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A 20-year-old member asked:

what is polycystic ovary syndrome?

3 doctor answers14 doctors weighed in
Dr. Neelam Shah
Dr. Neelam Shah answered
Internal Medicine and Pediatrics 73 years experience
Hormonal imbalance: Pcos is a hormonal imbalance often associated with cysts in ovaries. It is seen more commonly in people who are overweight/obese and can include changes like lack of periods, decreased breast size, acne, and excess hair growth. If your doctor suspects it, s/he will start with a variety of blood tests to check your hormonal levels.
Dr. Jill Carnahan
Specializes in Family Medicine
PCOS: Polycystic ovarian syndrome is diagnosed when a patient presents with cysts on ovaries, evidence of excess androgens (excessive hair growth or acne) and irregular menstrual cycles. Women with pcos usually have elevated testosterone levels and abnormal Insulin levels both of which drive the clinical findings. It can be effectively controlled with a low-glycemic diet, weight loss, exercise, meds.
Dr. Allen Seely
Dr. Allen Seely commented
General Practice 31 years experience
see also mayoclinic.com article
Feb 18, 2012
Dr. Dennis Higginbotham
Obstetrics and Gynecology 30 years experience
First line treatment for the menstrual irrregularity due to PCOS is cycle control with birth control pills (BCP's), second choice would be cyclic progesterone therapy for someone who can't or won't take BCP's.
Feb 19, 2012
Dr. Vered Lewy-Weiss
A Verified Doctor answered
A US doctor answered Learn more
Mixed bag: Pcos is a constellation of findings which includes irregular periods, elevated testosterone or testosterone like hormones (with no other cause), resistance to Insulin (predisposition to type 2 diabetes), problems with lipids, many times unwanted face and body hair, sometimes scalp hair loss. Ovarian cysts may or may not be found. Pcos is an outdated term but no better one has been agreed upon.

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Similar questions

A 21-year-old member asked:

What are the causes of polycystic ovary syndrome?

2 doctor answers14 doctors weighed in
Dr. Megan Bird
Obstetrics and Gynecology 19 years experience
We don't know: Polycystic ovarian syndrome is a collection of problems that tend to occur together: lots of little cysts on the ovary, irregular menstrual cycles and problems with extra hormones. Unfortunately, we just don't know what comes first or what causes what.
Dr. Maureen Mays
Specializes in Clinical Lipidology
PCOS is much more common in women with a family history of Type-II Diabetes (the adult kind) and it is more common in women who tend to carry their extra weight in the middle (on the belly rather than in the butt/thighs). PCOS appears to be a form of insulin resistance. Anyone with a family history of diabetes should exercise regularly and eat healthy. Try to avoid being overweight.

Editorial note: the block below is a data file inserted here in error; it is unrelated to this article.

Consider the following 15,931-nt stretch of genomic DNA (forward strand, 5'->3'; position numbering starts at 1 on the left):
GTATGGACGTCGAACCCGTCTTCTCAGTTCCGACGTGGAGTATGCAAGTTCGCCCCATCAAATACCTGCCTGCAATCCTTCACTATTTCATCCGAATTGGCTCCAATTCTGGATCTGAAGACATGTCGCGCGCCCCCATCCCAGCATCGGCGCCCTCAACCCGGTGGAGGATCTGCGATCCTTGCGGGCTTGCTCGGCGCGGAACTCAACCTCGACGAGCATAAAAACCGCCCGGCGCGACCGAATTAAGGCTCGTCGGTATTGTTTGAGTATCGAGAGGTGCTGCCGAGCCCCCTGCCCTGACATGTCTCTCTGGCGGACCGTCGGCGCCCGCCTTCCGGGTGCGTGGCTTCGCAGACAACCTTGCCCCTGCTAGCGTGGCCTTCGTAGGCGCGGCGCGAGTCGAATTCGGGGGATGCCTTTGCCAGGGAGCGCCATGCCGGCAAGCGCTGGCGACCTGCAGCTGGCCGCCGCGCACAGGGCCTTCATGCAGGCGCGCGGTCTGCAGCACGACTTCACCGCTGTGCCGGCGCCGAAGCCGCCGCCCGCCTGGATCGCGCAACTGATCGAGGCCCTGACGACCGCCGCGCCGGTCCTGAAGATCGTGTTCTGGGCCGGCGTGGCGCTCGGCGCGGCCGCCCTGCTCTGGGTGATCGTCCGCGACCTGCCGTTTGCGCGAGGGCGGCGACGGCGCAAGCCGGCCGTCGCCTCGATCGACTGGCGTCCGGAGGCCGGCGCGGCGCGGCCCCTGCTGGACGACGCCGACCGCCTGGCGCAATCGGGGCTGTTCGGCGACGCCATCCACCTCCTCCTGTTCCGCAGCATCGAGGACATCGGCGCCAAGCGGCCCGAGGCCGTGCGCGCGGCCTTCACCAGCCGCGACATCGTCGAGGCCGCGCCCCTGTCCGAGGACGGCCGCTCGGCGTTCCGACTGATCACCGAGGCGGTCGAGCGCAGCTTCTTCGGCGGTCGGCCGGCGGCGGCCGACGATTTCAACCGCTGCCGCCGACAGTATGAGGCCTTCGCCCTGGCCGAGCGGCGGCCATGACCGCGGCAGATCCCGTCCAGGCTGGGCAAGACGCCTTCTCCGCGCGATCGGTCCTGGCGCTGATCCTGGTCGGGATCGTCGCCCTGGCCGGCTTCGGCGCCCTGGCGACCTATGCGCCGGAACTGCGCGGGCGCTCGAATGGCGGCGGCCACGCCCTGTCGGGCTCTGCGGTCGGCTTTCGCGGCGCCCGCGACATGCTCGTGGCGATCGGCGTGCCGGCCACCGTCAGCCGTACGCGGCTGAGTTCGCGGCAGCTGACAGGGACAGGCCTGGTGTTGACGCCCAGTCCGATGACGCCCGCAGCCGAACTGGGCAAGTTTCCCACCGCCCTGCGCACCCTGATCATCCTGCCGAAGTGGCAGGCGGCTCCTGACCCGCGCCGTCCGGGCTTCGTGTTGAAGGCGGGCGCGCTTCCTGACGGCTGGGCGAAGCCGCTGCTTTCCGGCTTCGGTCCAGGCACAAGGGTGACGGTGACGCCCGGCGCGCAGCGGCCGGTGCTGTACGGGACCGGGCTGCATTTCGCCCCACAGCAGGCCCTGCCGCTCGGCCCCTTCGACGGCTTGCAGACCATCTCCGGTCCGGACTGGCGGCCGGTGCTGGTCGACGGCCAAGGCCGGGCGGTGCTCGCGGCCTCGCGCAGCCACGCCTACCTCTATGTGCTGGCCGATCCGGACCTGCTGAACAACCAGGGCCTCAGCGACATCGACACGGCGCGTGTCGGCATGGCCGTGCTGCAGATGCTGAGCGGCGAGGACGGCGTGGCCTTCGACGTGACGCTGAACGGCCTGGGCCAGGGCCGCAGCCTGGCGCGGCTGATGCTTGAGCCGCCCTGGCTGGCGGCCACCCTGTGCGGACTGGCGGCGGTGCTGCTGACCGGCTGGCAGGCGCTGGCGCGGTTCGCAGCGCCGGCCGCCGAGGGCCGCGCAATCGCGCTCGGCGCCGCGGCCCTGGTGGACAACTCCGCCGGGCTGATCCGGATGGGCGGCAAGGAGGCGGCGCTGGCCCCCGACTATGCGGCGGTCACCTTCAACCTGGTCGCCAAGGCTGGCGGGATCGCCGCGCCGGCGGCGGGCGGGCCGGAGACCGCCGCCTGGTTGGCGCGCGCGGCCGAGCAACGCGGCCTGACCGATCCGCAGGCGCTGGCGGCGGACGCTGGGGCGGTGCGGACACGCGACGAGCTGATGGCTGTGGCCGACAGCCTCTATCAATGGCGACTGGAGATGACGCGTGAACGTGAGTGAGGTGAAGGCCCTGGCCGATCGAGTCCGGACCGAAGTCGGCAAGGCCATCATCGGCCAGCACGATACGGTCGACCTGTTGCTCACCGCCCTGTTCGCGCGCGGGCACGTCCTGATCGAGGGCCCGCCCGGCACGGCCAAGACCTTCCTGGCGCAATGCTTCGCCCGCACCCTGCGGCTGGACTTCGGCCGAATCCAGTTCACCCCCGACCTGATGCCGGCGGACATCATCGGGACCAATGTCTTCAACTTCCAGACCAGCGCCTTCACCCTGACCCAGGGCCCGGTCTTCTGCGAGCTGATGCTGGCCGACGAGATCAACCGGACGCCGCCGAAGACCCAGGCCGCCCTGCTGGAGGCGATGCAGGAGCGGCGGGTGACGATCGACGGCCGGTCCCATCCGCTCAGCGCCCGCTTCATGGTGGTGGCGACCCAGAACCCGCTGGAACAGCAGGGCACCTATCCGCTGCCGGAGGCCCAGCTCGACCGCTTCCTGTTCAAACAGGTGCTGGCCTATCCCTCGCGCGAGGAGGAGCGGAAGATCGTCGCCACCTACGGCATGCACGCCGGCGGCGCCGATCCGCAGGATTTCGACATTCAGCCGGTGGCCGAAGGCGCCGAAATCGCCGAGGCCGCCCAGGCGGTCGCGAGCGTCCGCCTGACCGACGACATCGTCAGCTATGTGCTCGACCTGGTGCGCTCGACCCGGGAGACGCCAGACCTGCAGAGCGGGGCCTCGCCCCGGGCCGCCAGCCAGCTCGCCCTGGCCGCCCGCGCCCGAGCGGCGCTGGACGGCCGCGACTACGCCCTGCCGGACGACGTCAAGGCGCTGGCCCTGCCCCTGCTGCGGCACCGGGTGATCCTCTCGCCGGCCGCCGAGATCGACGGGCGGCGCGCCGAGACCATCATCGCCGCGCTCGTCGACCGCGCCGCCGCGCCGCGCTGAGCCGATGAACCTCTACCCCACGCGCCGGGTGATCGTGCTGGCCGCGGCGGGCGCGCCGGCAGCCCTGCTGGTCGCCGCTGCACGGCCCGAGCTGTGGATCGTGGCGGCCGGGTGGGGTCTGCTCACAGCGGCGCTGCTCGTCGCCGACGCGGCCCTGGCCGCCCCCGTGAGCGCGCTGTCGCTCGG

Mar 25, 2012
A 38-year-old member asked:

Polycystic ovary syndrome or disease. Which is it?

2 doctor answers3 doctors weighed in
Dr. David Doucette
Obstetrics and Gynecology 39 years experience
Syndrome: It is more correct to call it a syndrome. It has 4 major aspects-increased male hormones, lack of ovulation, ovaries with multiple cysts, and absence of other male hormone or prolactin disorders. It probably has multiple potential causes all leading to a common pathway.
A 30-year-old member asked:

What exactly is polycystic ovary syndrome?

1 doctor answer1 doctor weighed in
Dr. Michael Opsahl
Fertility Medicine 43 years experience
A hormone disorder: Pcos is a syndrome or disorder in which women have 2 of 3 of the following: irregular cycles, multi-cystic ovaries, or excess androgens ("male" hormone levels). Pcos has no specific cause but it is associated with obesity, some heredity, and Insulin resistance (also seen in type 2 diabetes). Treatment can help with ovulation, fertility and cosmetics. Hope this helps.
A 37-year-old member asked:

What to do about polycystic ovary syndrome symptoms?

1 doctor answer1 doctor weighed in
Dr. Jesse Krakauer
Endocrinology 45 years experience
? coincidence: B"sd Depends on the symptoms which vary for different patients. In some cases no symptoms, others have absent menses, male hormone sx's such as acne, hair growth, severe weight problems, diabetes, hypertension, mood disturbances etc. There are many different kinds of PCOS and the best treatment depends on the individual hormone situation. Just decreased my rates, for detailed attention!
A member asked:

Is polycystic ovary syndrome treatable?

1 doctor answer1 doctor weighed in
Dr. Thomas Knecht
A Verified Doctor answered
A US doctor answered Learn more
Somewhat: Hi. Standard treatments for PCOS include BCPs with a low-androgenic progestin, metformin, and spironolactone in various combinations. PCOS increases type 2 diabetes risk, and metformin helps with that too. When fertility is desired, in addition to stopping BCPs, an agent such as clomiphene may be needed as well. As the underlying cause(s) is/are incompletely understood, we still have a way to go.

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